Once in a while having some means to level the van when parked in one of those slanted places the earth seems so full of can come in handy. Short of a multi-thousand dollar automatic hydraulic leveling system, you can go buy a set or two of those glow-in-the-dark neon yellow or orange nesting plastic blocks complete with carry case, blocks that have enough crush strength to hold up an office building, but why buy when you can build!!???
As with many of my small projects, this one started with left-overs, in this case a stick of treated 2x6. 2x8 lumber would have fit the tread width of the LT 245/75 R 16 tires better but there is a method to my
The cuts were made at a 45 degree angle. It might seem like that's done to ease the tire up on top of the board like a ramp but for that to work the angle would have to be more like 20 or 25 degrees and the board would be getting pretty long by then. Instead the 45 degree angle is there so that when the tire is climbing up onto the board and the center of the axle is ahead of or directly over the top edge of the cut the weight of the van isn't transferred directly down to the very bottom edge of the board which might cause it to flip up or loose traction and skid away, either of which would screw up the whole process! Instead the weight is transferred down 1 1/4" back from the edge (1 1/4 instead of 1 1/2 because I clipped that other 1/4" off so there's no sharp points.) and that extra little bit acts as a lever to keep the board flat on the ground, which also maintains maximum contact, therefor friction, with the ground which helps the whole thing stay in place rather than skidding off.
After careful marking, it was over to the drill press where I punched a couple of 1" holes through each of the short boards near the beveled end.
From the drill press it was over to the table saw where I cut four 2 1/2" lengths off of a 1" oak dowel I had hanging around. To make it easier to get consistent lengths I used a stop block, but never, ever, leave the stop block opposite the blade where the cutoff will be trapped between block and spinning blade! This usually results in the cutoff being launched at very high velocity right at your head! Always clamp the stop block to your rip fence making sure it a pulled back clear of the blade. Then all you do is put the material against the miter guide, slide it to the left until it touches the stop block, then push the miter gauge forward into the blade. Now the cutoff has plenty of room to hang out there between the rip fence and the spinning blade. BUT, don't reach in there to retrieve it until the blade has come to a complete stop. If you do you might have trouble playing the piano this evening!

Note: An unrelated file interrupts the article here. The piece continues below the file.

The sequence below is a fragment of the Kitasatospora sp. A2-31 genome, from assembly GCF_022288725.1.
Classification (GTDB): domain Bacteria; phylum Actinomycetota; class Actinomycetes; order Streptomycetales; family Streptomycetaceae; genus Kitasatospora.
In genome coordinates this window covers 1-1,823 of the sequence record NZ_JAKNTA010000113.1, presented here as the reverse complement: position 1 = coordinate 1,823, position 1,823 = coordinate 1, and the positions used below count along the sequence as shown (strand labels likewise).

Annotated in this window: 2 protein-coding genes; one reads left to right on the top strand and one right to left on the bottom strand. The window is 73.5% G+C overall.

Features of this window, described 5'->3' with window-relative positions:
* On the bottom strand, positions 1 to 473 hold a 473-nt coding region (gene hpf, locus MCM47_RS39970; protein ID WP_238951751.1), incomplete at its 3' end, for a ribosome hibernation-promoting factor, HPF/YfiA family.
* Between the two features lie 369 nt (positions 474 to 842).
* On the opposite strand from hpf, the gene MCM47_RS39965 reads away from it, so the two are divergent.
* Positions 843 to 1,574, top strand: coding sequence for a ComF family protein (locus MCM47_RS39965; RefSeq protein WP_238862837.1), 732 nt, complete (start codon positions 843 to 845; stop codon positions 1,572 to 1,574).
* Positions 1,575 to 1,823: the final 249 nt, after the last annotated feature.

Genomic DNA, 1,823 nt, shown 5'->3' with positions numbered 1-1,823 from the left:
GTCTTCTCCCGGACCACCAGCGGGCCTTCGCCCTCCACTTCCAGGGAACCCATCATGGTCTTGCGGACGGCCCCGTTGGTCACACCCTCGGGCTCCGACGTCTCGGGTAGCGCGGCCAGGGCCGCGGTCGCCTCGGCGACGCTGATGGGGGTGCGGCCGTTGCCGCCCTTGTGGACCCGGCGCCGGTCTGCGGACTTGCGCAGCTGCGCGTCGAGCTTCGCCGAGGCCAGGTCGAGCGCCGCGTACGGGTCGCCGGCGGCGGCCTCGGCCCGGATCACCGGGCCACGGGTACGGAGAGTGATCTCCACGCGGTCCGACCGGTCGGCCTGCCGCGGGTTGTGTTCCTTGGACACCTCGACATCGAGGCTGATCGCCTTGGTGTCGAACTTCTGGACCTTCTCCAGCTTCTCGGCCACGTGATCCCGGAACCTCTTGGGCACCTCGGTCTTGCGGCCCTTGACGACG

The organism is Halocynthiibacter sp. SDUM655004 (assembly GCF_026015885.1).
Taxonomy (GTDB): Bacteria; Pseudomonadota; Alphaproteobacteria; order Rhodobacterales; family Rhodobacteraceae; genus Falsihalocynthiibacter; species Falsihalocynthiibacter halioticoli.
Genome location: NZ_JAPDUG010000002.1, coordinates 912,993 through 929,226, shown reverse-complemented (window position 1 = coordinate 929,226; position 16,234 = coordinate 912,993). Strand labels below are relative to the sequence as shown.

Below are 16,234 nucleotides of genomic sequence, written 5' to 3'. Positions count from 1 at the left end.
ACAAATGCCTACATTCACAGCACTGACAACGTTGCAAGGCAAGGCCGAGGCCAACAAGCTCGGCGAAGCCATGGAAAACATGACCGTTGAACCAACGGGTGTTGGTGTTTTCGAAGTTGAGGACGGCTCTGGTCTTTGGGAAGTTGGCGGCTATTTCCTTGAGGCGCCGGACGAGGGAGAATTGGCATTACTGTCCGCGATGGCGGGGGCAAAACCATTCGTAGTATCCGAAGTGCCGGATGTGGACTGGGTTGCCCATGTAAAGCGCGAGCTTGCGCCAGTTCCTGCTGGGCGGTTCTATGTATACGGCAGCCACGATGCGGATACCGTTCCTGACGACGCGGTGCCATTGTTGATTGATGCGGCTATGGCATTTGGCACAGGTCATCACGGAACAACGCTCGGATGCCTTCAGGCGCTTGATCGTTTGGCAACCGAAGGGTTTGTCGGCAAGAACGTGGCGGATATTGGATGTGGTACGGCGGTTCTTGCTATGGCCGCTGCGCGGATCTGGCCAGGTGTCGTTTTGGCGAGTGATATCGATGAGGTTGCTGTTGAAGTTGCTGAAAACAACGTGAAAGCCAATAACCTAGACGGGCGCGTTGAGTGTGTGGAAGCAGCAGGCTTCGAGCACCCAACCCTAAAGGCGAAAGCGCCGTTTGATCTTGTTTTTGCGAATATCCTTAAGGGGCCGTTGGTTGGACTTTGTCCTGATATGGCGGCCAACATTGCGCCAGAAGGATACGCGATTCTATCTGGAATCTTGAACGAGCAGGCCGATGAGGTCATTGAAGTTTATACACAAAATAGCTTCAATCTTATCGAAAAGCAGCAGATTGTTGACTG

Once the four dowels were cut this is the setup for putting a bevel on one end of each. Belt sander clamped securely in the bench vice and gloves to ensure that if I slip I'll loose a little cowhide and not any peoplehide. If I was doing any more sanding than this I'd have a hose from the vacuum system plugged into the belt sander.
A couple minutes later I have bevels on what will be the exposed end of all 4 dowels.
A bit of glue and the un-beveled end of a dowel is twisted into each of those 1" holes I drilled earlier and pushed until it's flush with what will be the top of the block.
All those other holes? Didn't I mention those yet? OK, so I had so much fun over at the drill press that after careful marking, I drilled 1 1/8" holes all over the place through all 4 pieces.
One pair of these holes in each of the long pieces is to accept the dowels protruding from the bottom of the short pieces so that when stacked they stay that way. The rest of the holes?
They left a whole lot of extra weight laying on the floor of my shop so that I don't have to carry it around in the van with me. Besides, the extra holes in the long boards just might increase traction if the board wants to slip as I'm driving up on it.
So why not use 2x8's for the blocks. Because the van has these tilt-open compartments in the bottom of each door that, up until now, I didn't have any other use for. But they're perfect for this! Utilizing otherwise empty space and at the same time keeping grimy, dripping, muddy things out of the van's interior. Instead all that gunk is now in a place where it will just drain into the foot-wells rather than create abstract mud-art all over my sheets or something equally important.
Blocks 5 1/2 inches wide fit in these compartments nicely, blocks 7 1/2 inches wide, not so much. One more use for all the extra holes I drilled is that when storing them I can nest the short block into the long block so that the hole thing (Get it?! Hole thing!!!) nestles neatly into the slightly curved storage compartments.
For some reason the designers of the van decided to add a little extra crap to the passenger-side storage compartment. I think maybe it's sized to hold a quart sized container of oil, but it was in my way.
So I got out my Ridged Jobmax Multi-tool and removed the extra bits.
So there you have it. Now, instead of fighting to keep the pan from sliding off the stove or sleeping with my feet higher than my head, I can quickly adjust the level of my house. With my short 144" wheelbase, if I need more than a 3" lift maybe I should be looking for another spot to park instead! Besides, having done it before, I know that accidentally driving off the back side of a 3" stack isn't all that bad; startling, but not bad; doing the same thing off a 4 1/2 stack, even if I had room to store a stack that size, is - well - BAD!